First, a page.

Michael: As I made this film, I saw how people hold on to their humanity even under great duress. The question of staying human feels more important than ever—even more so than when I made the first album. So we made some really spiritual, really soulful songs. A lot of songs to celebrate life, to party, to raise our voice, to support our families and to laugh. It’s a combination of all these things on this record.

Alex: In 2005, you released the powerful I Know I’m Not Alone, which was very lo-fi and do-it-yourself in terms of production. How did it feel to make Stay Human with a professional crew? Did that remove any of the immediacy or intimacy that you experienced making I Know I’m Not Alone?

Michael: When we made I Know I’m Not Alone, it was just my friends and I talking to people in Iraq. We didn’t think it was going to be a movie, but we had all this powerful footage of us connecting with people amidst a war. We thought, let’s show this to people.

This new film, we weren’t trying to make a documentary either. We were just making a music video in Indonesia with my friend John Roderick. We wanted to include this five-minute interview at the end, and then that turned into five years of interviewing people and it became this powerful project. Y’know, Roderick is used to filming people from helicopters, filming snowboarders. So he provided these great-quality shots.

Alex: I noticed on social media that you have encouraged fans to wear jackets or T-shirts reading “I Really Do Care! Do You?” What value is there in re-appropriating negative or callous messages like that?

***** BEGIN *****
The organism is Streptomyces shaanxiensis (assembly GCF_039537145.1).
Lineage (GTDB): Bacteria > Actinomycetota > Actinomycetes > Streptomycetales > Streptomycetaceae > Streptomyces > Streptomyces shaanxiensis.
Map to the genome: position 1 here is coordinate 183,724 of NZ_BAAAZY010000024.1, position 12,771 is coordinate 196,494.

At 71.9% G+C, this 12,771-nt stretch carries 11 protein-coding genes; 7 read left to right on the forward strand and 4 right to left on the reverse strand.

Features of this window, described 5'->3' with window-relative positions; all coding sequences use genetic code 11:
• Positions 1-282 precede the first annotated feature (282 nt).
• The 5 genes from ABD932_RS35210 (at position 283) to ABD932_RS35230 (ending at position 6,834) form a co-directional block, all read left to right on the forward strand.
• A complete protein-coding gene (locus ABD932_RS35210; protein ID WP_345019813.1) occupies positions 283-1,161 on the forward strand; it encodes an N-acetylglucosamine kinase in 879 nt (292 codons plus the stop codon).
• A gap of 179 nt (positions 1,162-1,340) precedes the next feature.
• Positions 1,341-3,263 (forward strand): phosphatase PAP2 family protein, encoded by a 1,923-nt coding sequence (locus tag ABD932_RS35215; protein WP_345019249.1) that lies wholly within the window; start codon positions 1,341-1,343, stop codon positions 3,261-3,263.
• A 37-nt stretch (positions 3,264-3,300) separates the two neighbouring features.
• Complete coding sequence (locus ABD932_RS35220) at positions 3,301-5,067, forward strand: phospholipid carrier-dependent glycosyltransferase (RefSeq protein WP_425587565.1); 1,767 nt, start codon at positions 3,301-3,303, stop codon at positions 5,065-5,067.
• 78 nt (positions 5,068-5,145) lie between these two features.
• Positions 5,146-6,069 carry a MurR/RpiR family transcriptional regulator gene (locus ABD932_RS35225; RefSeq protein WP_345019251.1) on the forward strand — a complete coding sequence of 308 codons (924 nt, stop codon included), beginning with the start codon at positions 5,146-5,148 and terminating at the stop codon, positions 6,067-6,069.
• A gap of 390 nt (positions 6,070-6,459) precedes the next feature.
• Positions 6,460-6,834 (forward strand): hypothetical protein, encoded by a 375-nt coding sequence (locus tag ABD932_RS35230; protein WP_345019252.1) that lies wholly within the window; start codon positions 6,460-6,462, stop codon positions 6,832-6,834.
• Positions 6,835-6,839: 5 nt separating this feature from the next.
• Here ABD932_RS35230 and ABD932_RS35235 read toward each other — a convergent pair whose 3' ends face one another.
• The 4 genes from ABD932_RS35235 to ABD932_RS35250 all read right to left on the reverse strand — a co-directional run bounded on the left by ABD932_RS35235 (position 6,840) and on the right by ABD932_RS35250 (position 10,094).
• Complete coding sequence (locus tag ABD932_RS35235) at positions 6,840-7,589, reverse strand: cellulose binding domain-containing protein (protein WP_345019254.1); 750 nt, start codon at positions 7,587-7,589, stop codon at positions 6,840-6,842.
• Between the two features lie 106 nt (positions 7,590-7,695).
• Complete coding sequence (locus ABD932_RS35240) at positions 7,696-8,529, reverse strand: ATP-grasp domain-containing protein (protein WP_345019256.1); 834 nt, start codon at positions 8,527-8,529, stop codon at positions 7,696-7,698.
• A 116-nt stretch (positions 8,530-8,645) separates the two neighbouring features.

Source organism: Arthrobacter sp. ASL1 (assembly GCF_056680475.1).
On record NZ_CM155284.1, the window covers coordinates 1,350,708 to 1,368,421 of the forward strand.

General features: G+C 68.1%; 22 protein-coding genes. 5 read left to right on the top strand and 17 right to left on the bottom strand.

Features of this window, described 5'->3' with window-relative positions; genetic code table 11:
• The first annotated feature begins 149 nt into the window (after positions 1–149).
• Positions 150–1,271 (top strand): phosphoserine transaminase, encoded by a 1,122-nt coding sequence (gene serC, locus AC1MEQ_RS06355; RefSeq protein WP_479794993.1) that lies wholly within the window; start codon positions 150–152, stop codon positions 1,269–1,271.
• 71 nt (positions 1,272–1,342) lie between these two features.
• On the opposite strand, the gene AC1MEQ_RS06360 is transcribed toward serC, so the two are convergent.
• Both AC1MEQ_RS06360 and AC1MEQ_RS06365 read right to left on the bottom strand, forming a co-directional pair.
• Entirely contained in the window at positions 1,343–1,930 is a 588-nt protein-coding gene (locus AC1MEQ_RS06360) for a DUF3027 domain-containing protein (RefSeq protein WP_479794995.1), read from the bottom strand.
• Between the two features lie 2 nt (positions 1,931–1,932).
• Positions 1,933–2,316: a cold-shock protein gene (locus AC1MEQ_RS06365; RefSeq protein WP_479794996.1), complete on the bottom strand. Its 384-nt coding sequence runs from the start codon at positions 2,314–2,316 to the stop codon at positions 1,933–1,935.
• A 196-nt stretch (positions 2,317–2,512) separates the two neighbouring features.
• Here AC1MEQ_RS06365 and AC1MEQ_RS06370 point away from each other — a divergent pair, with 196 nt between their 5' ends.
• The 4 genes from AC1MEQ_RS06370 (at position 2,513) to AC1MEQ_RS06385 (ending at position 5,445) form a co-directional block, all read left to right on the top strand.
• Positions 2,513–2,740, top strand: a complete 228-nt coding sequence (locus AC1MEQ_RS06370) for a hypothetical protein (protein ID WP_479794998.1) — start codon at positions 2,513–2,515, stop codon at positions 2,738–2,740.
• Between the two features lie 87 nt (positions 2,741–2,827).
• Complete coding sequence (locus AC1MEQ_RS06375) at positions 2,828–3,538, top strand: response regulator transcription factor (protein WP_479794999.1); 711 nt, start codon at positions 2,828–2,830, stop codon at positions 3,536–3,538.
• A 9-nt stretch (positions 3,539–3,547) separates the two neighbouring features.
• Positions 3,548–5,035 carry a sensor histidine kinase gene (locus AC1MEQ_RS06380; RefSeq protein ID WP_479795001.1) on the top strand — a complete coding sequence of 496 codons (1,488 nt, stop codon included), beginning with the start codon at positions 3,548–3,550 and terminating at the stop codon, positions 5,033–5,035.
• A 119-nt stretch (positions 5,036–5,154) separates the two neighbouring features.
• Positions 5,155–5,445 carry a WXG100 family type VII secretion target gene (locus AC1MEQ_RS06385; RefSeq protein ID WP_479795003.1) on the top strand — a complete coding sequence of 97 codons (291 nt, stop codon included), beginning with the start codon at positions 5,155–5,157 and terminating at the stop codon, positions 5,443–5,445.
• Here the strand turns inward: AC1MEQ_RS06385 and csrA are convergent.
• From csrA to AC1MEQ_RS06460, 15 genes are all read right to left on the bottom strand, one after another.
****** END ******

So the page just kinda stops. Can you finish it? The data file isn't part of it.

Michael: Yeah, I do think it’s important. This goes back to what we were talking about earlier. How do we take these negative situations and transform them into positives? You know my wife is seven-months pregnant. We’re expecting a child and the other day we’re sitting in bed, watching videos of these detention centers, and I thought, ‘What if we lived in the wrong place, and what if we were so poor that we had to walk hundreds of miles to reach a border, only to be detained and lose our child?”

My ancestors are Irish, German and Belgian on my mother’s side, and I think about when they made the trip to this country.

And my father’s ancestors are Black and Native American. In the mid-1700’s, his ancestors came here even before this was the U.S., and his other ancestors had been here for, well, thousands of years.

For me to know that any of them may have been separated from their families during their journeys, it’s devastating.

So to see that jacket—and who knows why Melania wore it—it’s not something someone, and especially an elected leader, should wear.

“I don’t care” is unacceptable. We know we do have to care about our economy, immigrants, the vets and everything else. We can have different opinions, and I’ll have that conversation. We can even have arguments and that’s fine. But “I don’t care” is not an option.

Michael Franti & Spearhead play Red Butte Garden, Wednesday, June 27. More info here

Alex Murphy
Alex Murphy
Alex Murphy is a writer and public relations professional with nearly a decade of experience with music in Nashville and Salt Lake City. He grew up in a record store and owns a cattle dog named after jazz icon Charles Mingus. Alex hasn't decided whether he likes music or not.